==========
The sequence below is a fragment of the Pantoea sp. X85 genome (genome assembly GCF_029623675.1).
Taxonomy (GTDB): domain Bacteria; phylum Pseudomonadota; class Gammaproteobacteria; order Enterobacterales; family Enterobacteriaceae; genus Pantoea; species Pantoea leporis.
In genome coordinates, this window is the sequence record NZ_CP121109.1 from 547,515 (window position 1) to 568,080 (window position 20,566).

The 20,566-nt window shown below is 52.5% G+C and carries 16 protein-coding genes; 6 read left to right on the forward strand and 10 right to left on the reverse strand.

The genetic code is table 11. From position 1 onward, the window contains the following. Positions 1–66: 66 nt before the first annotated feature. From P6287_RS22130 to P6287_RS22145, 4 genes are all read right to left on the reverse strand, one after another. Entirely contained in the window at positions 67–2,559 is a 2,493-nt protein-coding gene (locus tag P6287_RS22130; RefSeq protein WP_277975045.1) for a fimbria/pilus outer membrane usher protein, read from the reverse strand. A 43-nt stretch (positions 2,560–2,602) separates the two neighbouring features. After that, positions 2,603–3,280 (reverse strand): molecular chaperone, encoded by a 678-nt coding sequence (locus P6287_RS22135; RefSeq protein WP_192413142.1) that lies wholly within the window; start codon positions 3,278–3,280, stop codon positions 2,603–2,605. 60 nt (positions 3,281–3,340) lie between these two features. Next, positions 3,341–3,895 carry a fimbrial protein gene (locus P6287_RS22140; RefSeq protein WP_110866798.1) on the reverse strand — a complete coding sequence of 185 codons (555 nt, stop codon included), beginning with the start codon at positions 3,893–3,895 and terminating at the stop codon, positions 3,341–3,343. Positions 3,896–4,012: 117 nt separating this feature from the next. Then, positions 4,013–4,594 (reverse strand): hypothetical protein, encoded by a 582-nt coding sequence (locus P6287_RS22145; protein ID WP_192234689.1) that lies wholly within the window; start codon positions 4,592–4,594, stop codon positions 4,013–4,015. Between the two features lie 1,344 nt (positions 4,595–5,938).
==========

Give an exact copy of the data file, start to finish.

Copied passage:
The sequence below is a fragment of the Pantoea sp. X85 genome (genome assembly GCF_029623675.1).
Taxonomy (GTDB): domain Bacteria; phylum Pseudomonadota; class Gammaproteobacteria; order Enterobacterales; family Enterobacteriaceae; genus Pantoea; species Pantoea leporis.
In genome coordinates, this window is the sequence record NZ_CP121109.1 from 547,515 (window position 1) to 568,080 (window position 20,566).

The 20,566-nt window shown below is 52.5% G+C and carries 16 protein-coding genes; 6 read left to right on the forward strand and 10 right to left on the reverse strand.

The genetic code is table 11. From position 1 onward, the window contains the following. Positions 1–66: 66 nt before the first annotated feature. From P6287_RS22130 to P6287_RS22145, 4 genes are all read right to left on the reverse strand, one after another. Entirely contained in the window at positions 67–2,559 is a 2,493-nt protein-coding gene (locus tag P6287_RS22130; RefSeq protein WP_277975045.1) for a fimbria/pilus outer membrane usher protein, read from the reverse strand. A 43-nt stretch (positions 2,560–2,602) separates the two neighbouring features. After that, positions 2,603–3,280 (reverse strand): molecular chaperone, encoded by a 678-nt coding sequence (locus P6287_RS22135; RefSeq protein WP_192413142.1) that lies wholly within the window; start codon positions 3,278–3,280, stop codon positions 2,603–2,605. 60 nt (positions 3,281–3,340) lie between these two features. Next, positions 3,341–3,895 carry a fimbrial protein gene (locus P6287_RS22140; RefSeq protein WP_110866798.1) on the reverse strand — a complete coding sequence of 185 codons (555 nt, stop codon included), beginning with the start codon at positions 3,893–3,895 and terminating at the stop codon, positions 3,341–3,343. Positions 3,896–4,012: 117 nt separating this feature from the next. Then, positions 4,013–4,594 (reverse strand): hypothetical protein, encoded by a 582-nt coding sequence (locus P6287_RS22145; protein ID WP_192234689.1) that lies wholly within the window; start codon positions 4,592–4,594, stop codon positions 4,013–4,015. Between the two features lie 1,344 nt (positions 4,595–5,938).